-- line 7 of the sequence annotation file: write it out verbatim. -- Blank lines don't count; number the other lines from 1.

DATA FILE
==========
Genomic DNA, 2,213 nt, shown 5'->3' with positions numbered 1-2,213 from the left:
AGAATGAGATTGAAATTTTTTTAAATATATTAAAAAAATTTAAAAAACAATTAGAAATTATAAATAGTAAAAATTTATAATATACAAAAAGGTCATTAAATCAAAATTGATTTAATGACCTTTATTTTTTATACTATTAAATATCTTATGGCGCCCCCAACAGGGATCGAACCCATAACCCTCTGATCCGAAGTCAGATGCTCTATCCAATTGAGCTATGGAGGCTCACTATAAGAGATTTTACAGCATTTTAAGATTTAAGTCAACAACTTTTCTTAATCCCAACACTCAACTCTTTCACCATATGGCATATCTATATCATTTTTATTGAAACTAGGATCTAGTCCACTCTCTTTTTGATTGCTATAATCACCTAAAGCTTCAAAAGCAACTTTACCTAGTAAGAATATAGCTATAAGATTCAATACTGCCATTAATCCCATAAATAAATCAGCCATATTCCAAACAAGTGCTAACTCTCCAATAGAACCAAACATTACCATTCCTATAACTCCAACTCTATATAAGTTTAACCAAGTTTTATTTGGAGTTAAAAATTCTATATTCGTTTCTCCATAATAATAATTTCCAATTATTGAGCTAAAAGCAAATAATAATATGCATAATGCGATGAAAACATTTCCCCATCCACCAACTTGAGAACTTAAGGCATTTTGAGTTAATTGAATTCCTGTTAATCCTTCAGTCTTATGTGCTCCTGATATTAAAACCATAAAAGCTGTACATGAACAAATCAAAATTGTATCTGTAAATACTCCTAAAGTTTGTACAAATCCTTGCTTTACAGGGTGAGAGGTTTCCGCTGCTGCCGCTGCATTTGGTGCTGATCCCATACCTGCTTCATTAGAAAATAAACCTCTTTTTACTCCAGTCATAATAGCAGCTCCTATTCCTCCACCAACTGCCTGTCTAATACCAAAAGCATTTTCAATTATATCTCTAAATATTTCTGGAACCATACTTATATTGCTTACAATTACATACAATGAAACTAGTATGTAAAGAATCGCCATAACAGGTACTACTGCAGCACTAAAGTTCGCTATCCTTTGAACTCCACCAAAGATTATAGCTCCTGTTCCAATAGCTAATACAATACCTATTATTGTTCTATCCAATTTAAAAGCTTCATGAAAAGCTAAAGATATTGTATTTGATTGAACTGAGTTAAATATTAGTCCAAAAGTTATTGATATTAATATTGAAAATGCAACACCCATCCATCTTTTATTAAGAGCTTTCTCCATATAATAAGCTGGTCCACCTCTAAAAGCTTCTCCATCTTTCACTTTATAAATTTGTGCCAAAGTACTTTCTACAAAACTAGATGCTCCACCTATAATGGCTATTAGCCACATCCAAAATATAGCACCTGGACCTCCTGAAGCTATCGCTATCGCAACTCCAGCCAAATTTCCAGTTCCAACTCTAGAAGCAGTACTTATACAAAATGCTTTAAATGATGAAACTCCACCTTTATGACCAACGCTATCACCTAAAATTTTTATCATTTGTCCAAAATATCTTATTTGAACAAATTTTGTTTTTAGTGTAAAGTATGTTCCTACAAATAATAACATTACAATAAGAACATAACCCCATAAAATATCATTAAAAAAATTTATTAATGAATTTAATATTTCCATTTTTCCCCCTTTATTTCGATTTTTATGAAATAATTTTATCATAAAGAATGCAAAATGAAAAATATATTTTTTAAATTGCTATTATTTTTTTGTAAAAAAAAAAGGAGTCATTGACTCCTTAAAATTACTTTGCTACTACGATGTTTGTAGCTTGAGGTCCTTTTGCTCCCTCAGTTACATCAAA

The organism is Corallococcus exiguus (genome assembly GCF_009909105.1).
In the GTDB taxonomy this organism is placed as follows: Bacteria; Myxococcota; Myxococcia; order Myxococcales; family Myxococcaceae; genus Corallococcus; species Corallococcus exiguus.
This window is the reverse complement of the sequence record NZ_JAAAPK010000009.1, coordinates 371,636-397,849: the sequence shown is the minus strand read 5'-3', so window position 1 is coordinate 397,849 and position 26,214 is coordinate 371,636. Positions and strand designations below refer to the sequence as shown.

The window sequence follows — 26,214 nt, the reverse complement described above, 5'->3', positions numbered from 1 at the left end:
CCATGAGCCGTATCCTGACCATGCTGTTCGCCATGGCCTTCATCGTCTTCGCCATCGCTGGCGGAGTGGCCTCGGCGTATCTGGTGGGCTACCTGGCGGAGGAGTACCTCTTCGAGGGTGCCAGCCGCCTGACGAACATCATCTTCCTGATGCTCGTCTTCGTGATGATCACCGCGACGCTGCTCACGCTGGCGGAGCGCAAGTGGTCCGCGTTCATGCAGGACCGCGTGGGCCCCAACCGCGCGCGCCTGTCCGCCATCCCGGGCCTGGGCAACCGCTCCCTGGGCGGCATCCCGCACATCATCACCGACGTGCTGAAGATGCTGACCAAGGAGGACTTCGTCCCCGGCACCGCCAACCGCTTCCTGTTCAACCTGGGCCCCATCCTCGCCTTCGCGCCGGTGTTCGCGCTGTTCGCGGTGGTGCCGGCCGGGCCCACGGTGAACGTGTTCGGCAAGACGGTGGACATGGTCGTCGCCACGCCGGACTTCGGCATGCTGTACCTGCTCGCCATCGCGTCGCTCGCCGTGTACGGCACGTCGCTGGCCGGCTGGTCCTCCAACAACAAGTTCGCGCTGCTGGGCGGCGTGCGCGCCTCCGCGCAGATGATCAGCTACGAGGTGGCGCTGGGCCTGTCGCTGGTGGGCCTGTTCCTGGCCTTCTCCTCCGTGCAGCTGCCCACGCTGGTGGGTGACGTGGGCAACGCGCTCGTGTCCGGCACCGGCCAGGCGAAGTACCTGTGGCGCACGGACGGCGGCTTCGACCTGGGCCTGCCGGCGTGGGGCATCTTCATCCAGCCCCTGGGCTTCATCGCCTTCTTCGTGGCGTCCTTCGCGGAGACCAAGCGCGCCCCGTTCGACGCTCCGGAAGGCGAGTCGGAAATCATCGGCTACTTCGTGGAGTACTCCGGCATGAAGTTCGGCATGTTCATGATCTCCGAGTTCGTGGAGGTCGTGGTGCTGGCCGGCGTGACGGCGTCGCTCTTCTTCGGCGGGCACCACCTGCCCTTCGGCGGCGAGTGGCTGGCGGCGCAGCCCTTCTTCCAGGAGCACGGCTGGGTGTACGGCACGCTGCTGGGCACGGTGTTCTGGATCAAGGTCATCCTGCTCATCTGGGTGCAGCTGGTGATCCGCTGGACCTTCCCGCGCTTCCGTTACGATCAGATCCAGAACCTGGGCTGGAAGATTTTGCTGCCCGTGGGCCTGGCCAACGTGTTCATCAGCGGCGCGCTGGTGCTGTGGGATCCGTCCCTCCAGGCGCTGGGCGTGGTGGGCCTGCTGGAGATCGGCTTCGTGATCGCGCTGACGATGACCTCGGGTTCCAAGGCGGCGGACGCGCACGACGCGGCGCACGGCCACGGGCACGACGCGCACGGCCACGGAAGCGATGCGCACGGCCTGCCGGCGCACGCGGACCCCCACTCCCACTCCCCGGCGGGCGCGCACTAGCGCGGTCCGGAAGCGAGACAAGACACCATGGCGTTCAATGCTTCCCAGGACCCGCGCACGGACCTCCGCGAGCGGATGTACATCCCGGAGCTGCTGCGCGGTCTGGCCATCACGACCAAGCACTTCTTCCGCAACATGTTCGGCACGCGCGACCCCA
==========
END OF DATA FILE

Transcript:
CCATGAGCCGTATCCTGACCATGCTGTTCGCCATGGCCTTCATCGTCTTCGCCATCGCTGGCGGAGTGGCCTCGGCGTATCTGGTGGGCTACCTGGCGGAGGAGTACCTCTTCGAGGGTGCCAGCCGCCTGACGAACATCATCTTCCTGATGCTCGTCTTCGTGATGATCACCGCGACGCTGCTCACGCTGGCGGAGCGCAAGTGGTCCGCGTTCATGCAGGACCGCGTGGGCCCCAACCGCGCGCGCCTGTCCGCCATCCCGGGCCTGGGCAACCGCTCCCTGGGCGGCATCCCGCACATCATCACCGACGTGCTGAAGATGCTGACCAAGGAGGACTTCGTCCCCGGCACCGCCAACCGCTTCCTGTTCAACCTGGGCCCCATCCTCGCCTTCGCGCCGGTGTTCGCGCTGTTCGCGGTGGTGCCGGCCGGGCCCACGGTGAACGTGTTCGGCAAGACGGTGGACATGGTCGTCGCCACGCCGGACTTCGGCATGCTGTACCTGCTCGCCATCGCGTCGCTCGCCGTGTACGGCACGTCGCTGGCCGGCTGGTCCTCCAACAACAAGTTCGCGCTGCTGGGCGGCGTGCGCGCCTCCGCGCAGATGATCAGCTACGAGGTGGCGCTGGGCCTGTCGCTGGTGGGCCTGTTCCTGGCCTTCTCCTCCGTGCAGCTGCCCACGCTGGTGGGTGACGTGGGCAACGCGCTCGTGTCCGGCACCGGCCAGGCGAAGTACCTGTGGCGCACGGACGGCGGCTTCGACCTGGGCCTGCCGGCGTGGGGCATCTTCATCCAGCCCCTGGGCTTCATCGCCTTCTTCGTGGCGTCCTTCGCGGAGACCAAGCGCGCCCCGTTCGACGCTCCGGAAGGCGAGTCGGAAATCATCGGCTACTTCGTGGAGTACTCCGGCATGAAGTTCGGCATGTTCATGATCTCCGAGTTCGTGGAGGTCGTGGTGCTGGCCGGCGTGACGGCGTCGCTCTTCTTCGGCGGGCACCACCTGCCCTTCGGCGGCGAGTGGCTGGCGGCGCAGCCCTTCTTCCAGGAGCACGGCTGGGTGTACGGCACGCTGCTGGGCACGGTGTTCTGGATCAAGGTCATCCTGCTCATCTGGGTGCAGCTGGTGATCCGCTGGACCTTCCCGCGCTTCCGTTACGATCAGATCCAGAACCTGGGCTGGAAGATTTTGCTGCCCGTGGGCCTGGCCAACGTGTTCATCAGCGGCGCGCTGGTGCTGTGGGATCCGTCCCTCCAGGCGCTGGGCGTGGTGGGCCTGCTGGAGATCGGCTTCGTGATCGCGCTGACGATGACCTCGGGTTCCAAGGCGGCGGACGCGCACGACGCGGCGCACGGCCACGGGCACGACGCGCACGGCCACGGAAGCGATGCGCACGGCCTGCCGGCGCACGCGGACCCCCACTCCCACTCCCCGGCGGGCGCGCACTAGCGCGGTCCGGAAGCGAGACAAGACACCATGGCGTTCAATGCTTCCCAGGACCCGCGCACGGACCTCCGCGAGCGGATGTACATCCCGGAGCTGCTGCGCGGTCTGGCCATCACGACCAAGCACTTCTTCCGCAACATGTTCGGCACGCGCGACCCCA